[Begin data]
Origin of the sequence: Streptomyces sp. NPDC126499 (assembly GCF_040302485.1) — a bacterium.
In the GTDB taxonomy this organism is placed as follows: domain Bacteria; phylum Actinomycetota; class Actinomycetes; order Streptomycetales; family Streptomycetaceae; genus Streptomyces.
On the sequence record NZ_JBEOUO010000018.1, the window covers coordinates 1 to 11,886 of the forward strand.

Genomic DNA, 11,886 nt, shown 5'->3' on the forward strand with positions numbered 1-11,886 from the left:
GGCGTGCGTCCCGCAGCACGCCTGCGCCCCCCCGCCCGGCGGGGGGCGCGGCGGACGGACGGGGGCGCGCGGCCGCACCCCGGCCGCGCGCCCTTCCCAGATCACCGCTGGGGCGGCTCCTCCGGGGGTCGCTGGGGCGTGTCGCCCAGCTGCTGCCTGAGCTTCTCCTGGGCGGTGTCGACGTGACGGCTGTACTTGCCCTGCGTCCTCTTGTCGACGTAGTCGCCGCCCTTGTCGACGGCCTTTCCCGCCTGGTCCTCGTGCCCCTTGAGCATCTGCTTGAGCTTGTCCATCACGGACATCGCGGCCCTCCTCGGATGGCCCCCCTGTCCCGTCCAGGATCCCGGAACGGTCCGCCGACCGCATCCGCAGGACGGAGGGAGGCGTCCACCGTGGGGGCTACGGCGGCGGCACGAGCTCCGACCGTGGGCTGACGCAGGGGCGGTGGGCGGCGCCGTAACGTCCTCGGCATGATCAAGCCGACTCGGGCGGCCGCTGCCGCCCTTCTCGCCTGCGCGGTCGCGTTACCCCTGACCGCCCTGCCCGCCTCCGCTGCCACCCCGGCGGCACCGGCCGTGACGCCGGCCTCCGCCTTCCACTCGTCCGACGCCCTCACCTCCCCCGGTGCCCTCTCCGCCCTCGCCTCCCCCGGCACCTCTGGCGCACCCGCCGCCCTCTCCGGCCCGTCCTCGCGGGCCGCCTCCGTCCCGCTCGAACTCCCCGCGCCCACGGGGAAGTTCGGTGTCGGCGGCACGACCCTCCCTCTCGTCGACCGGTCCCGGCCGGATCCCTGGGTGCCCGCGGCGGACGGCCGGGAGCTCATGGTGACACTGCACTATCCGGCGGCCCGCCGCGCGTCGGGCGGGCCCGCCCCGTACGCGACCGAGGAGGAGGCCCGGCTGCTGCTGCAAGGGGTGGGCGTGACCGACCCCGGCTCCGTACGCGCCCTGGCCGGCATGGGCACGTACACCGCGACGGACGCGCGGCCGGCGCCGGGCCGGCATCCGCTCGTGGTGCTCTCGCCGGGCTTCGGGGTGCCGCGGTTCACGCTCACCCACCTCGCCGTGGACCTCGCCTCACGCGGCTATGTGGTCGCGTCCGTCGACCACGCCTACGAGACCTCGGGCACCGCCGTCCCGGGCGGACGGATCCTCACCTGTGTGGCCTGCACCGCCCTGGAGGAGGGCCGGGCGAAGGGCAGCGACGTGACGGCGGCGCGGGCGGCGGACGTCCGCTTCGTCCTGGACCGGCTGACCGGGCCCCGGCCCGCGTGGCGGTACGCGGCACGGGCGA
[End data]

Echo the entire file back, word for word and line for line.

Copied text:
Origin of the sequence: Streptomyces sp. NPDC126499 (assembly GCF_040302485.1) — a bacterium.
In the GTDB taxonomy this organism is placed as follows: domain Bacteria; phylum Actinomycetota; class Actinomycetes; order Streptomycetales; family Streptomycetaceae; genus Streptomyces.
On the sequence record NZ_JBEOUO010000018.1, the window covers coordinates 1 to 11,886 of the forward strand.

Genomic DNA, 11,886 nt, shown 5'->3' on the forward strand with positions numbered 1-11,886 from the left:
GGCGTGCGTCCCGCAGCACGCCTGCGCCCCCCCGCCCGGCGGGGGGCGCGGCGGACGGACGGGGGCGCGCGGCCGCACCCCGGCCGCGCGCCCTTCCCAGATCACCGCTGGGGCGGCTCCTCCGGGGGTCGCTGGGGCGTGTCGCCCAGCTGCTGCCTGAGCTTCTCCTGGGCGGTGTCGACGTGACGGCTGTACTTGCCCTGCGTCCTCTTGTCGACGTAGTCGCCGCCCTTGTCGACGGCCTTTCCCGCCTGGTCCTCGTGCCCCTTGAGCATCTGCTTGAGCTTGTCCATCACGGACATCGCGGCCCTCCTCGGATGGCCCCCCTGTCCCGTCCAGGATCCCGGAACGGTCCGCCGACCGCATCCGCAGGACGGAGGGAGGCGTCCACCGTGGGGGCTACGGCGGCGGCACGAGCTCCGACCGTGGGCTGACGCAGGGGCGGTGGGCGGCGCCGTAACGTCCTCGGCATGATCAAGCCGACTCGGGCGGCCGCTGCCGCCCTTCTCGCCTGCGCGGTCGCGTTACCCCTGACCGCCCTGCCCGCCTCCGCTGCCACCCCGGCGGCACCGGCCGTGACGCCGGCCTCCGCCTTCCACTCGTCCGACGCCCTCACCTCCCCCGGTGCCCTCTCCGCCCTCGCCTCCCCCGGCACCTCTGGCGCACCCGCCGCCCTCTCCGGCCCGTCCTCGCGGGCCGCCTCCGTCCCGCTCGAACTCCCCGCGCCCACGGGGAAGTTCGGTGTCGGCGGCACGACCCTCCCTCTCGTCGACCGGTCCCGGCCGGATCCCTGGGTGCCCGCGGCGGACGGCCGGGAGCTCATGGTGACACTGCACTATCCGGCGGCCCGCCGCGCGTCGGGCGGGCCCGCCCCGTACGCGACCGAGGAGGAGGCCCGGCTGCTGCTGCAAGGGGTGGGCGTGACCGACCCCGGCTCCGTACGCGCCCTGGCCGGCATGGGCACGTACACCGCGACGGACGCGCGGCCGGCGCCGGGCCGGCATCCGCTCGTGGTGCTCTCGCCGGGCTTCGGGGTGCCGCGGTTCACGCTCACCCACCTCGCCGTGGACCTCGCCTCACGCGGCTATGTGGTCGCGTCCGTCGACCACGCCTACGAGACCTCGGGCACCGCCGTCCCGGGCGGACGGATCCTCACCTGTGTGGCCTGCACCGCCCTGGAGGAGGGCCGGGCGAAGGGCAGCGACGTGACGGCGGCGCGGGCGGCGGACGTCCGCTTCGTCCTGGACCGGCTGACCGGGCCCCGGCCCGCGTGGCGGTACGCGGCACGGGCGA